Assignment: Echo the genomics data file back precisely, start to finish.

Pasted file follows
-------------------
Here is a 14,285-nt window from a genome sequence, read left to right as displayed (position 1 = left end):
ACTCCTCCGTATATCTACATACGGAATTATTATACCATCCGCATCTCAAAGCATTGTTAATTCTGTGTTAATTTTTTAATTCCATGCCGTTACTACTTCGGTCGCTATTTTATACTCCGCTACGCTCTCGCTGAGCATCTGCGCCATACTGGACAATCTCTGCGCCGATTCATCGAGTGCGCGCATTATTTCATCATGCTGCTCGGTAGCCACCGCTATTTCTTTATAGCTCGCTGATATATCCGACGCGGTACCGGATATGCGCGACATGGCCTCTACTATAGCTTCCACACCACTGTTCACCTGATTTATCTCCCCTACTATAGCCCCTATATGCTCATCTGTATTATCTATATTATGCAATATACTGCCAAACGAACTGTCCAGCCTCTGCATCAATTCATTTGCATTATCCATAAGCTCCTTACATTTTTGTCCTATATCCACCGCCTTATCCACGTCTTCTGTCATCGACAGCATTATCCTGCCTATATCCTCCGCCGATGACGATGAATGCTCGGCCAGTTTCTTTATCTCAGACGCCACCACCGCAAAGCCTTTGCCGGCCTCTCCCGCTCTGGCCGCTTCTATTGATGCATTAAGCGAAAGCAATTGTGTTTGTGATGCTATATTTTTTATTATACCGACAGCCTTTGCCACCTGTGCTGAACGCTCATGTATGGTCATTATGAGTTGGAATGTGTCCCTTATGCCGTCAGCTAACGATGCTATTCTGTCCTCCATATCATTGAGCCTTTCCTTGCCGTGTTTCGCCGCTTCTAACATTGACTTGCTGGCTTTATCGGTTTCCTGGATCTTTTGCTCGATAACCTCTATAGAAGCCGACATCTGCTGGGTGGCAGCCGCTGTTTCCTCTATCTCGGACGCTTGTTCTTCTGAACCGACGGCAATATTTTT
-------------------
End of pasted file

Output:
Here is a 14,285-nt window from a genome sequence, read left to right as displayed (position 1 = left end):
ACTCCTCCGTATATCTACATACGGAATTATTATACCATCCGCATCTCAAAGCATTGTTAATTCTGTGTTAATTTTTTAATTCCATGCCGTTACTACTTCGGTCGCTATTTTATACTCCGCTACGCTCTCGCTGAGCATCTGCGCCATACTGGACAATCTCTGCGCCGATTCATCGAGTGCGCGCATTATTTCATCATGCTGCTCGGTAGCCACCGCTATTTCTTTATAGCTCGCTGATATATCCGACGCGGTACCGGATATGCGCGACATGGCCTCTACTATAGCTTCCACACCACTGTTCACCTGATTTATCTCCCCTACTATAGCCCCTATATGCTCATCTGTATTATCTATATTATGCAATATACTGCCAAACGAACTGTCCAGCCTCTGCATCAATTCATTTGCATTATCCATAAGCTCCTTACATTTTTGTCCTATATCCACCGCCTTATCCACGTCTTCTGTCATCGACAGCATTATCCTGCCTATATCCTCCGCCGATGACGATGAATGCTCGGCCAGTTTCTTTATCTCAGACGCCACCACCGCAAAGCCTTTGCCGGCCTCTCCCGCTCTGGCCGCTTCTATTGATGCATTAAGCGAAAGCAATTGTGTTTGTGATGCTATATTTTTTATTATACCGACAGCCTTTGCCACCTGTGCTGAACGCTCATGTATGGTCATTATGAGTTGGAATGTGTCCCTTATGCCGTCAGCTAACGATGCTATTCTGTCCTCCATATCATTGAGCCTTTCCTTGCCGTGTTTCGCCGCTTCTAACATTGACTTGCTGGCTTTATCGGTTTCCTGGATCTTTTGCTCGATAACCTCTATAGAAGCCGACATCTGCTGGGTGGCAGCCGCTGTTTCCTCTATCTCGGACGCTTGTTCTTCTGAACCGACGGCAATATTTTT